A group from the Institut Fresnel in Marseille and the ground improvement specialist company, Menard, both in France, say they’ve built and tested a seismic invisibility cloak in an alluvial basin in southern France. That’s the first time such a device has been constructed.
Future versions of this system could be used to protect hospital, nuclear power plants and other key facilities.
The secret of invisibility cloaks lies in engineering a material on a scale smaller than the wavelength of the waves it needs to manipulate. The appropriate sub-wavelength structures can then be arranged in a way that steers waves.
The French team created its so-called metamaterial by drilling three lines of empty boreholes 5 metres deep in a basin of silted clay up to 200 metres deep. They then monitored the area with acoustic sensors.
The experiment consisted of creating waves with a frequency of 50 Hertz and a horizontal displacement of 14 mm from a source on one side of the array. They then measured the way the waves propagated across it.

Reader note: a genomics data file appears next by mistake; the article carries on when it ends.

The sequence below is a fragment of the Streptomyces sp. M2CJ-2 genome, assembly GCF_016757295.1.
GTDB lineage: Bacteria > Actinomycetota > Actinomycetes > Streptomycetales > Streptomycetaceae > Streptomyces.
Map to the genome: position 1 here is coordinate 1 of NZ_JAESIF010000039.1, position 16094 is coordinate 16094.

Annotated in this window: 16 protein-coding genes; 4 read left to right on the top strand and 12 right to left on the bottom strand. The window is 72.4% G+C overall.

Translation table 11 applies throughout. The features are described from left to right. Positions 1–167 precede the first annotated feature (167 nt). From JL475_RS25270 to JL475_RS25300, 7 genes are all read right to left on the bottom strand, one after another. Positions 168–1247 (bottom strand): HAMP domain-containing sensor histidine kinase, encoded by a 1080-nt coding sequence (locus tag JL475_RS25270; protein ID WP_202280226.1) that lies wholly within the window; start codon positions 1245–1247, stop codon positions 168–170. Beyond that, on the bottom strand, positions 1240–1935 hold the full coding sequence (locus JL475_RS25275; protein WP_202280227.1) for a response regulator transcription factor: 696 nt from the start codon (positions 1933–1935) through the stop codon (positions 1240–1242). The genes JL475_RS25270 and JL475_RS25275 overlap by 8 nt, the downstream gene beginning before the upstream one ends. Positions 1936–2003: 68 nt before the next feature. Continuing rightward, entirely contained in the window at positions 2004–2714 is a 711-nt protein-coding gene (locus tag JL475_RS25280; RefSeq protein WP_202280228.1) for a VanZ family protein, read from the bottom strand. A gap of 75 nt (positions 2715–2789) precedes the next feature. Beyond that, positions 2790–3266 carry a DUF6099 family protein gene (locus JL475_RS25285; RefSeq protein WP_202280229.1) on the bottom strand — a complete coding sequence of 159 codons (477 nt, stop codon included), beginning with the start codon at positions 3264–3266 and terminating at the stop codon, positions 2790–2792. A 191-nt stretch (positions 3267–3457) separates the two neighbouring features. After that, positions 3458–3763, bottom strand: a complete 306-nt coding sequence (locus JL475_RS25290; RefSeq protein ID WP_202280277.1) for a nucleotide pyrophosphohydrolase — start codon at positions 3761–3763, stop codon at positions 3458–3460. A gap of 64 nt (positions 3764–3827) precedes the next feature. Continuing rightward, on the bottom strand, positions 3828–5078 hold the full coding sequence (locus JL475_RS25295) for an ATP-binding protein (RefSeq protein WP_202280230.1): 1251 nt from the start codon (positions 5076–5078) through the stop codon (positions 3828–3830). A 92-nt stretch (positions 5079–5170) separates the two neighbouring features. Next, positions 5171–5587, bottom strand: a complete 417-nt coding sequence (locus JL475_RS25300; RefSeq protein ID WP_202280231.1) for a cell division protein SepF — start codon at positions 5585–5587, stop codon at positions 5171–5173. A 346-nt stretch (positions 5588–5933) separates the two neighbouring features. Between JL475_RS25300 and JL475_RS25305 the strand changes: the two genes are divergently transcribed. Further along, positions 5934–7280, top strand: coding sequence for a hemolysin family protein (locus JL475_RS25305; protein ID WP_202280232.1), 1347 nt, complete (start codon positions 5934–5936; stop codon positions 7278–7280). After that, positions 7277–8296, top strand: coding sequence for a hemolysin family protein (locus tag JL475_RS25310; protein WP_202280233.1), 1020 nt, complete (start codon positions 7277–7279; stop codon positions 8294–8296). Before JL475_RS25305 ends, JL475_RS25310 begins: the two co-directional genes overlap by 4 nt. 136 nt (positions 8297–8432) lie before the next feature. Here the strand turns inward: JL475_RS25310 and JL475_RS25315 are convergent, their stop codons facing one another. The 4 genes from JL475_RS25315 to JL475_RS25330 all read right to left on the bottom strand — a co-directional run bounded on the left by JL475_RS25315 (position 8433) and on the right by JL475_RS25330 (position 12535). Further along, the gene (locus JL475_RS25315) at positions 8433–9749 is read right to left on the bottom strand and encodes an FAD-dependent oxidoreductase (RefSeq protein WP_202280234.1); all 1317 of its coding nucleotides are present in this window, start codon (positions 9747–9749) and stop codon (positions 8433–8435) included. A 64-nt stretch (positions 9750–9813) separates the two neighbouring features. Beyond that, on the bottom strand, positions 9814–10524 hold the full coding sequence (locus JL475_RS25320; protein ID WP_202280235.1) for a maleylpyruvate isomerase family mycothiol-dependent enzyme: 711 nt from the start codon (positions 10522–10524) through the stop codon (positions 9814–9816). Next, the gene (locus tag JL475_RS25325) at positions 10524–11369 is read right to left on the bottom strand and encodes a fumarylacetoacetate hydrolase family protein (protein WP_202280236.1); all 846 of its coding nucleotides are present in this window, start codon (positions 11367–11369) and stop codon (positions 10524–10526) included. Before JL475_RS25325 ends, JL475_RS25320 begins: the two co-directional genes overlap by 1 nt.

The French team say its metamaterial strongly reflected the seismic waves, which barely penetrated beyond the second line of boreholes.
One problem with this kind of array is that the reflected waves could end up doing more damage to buildings nearby. That’s why some groups are looking at metamaterials that absorb energy rather than steer or reflect it.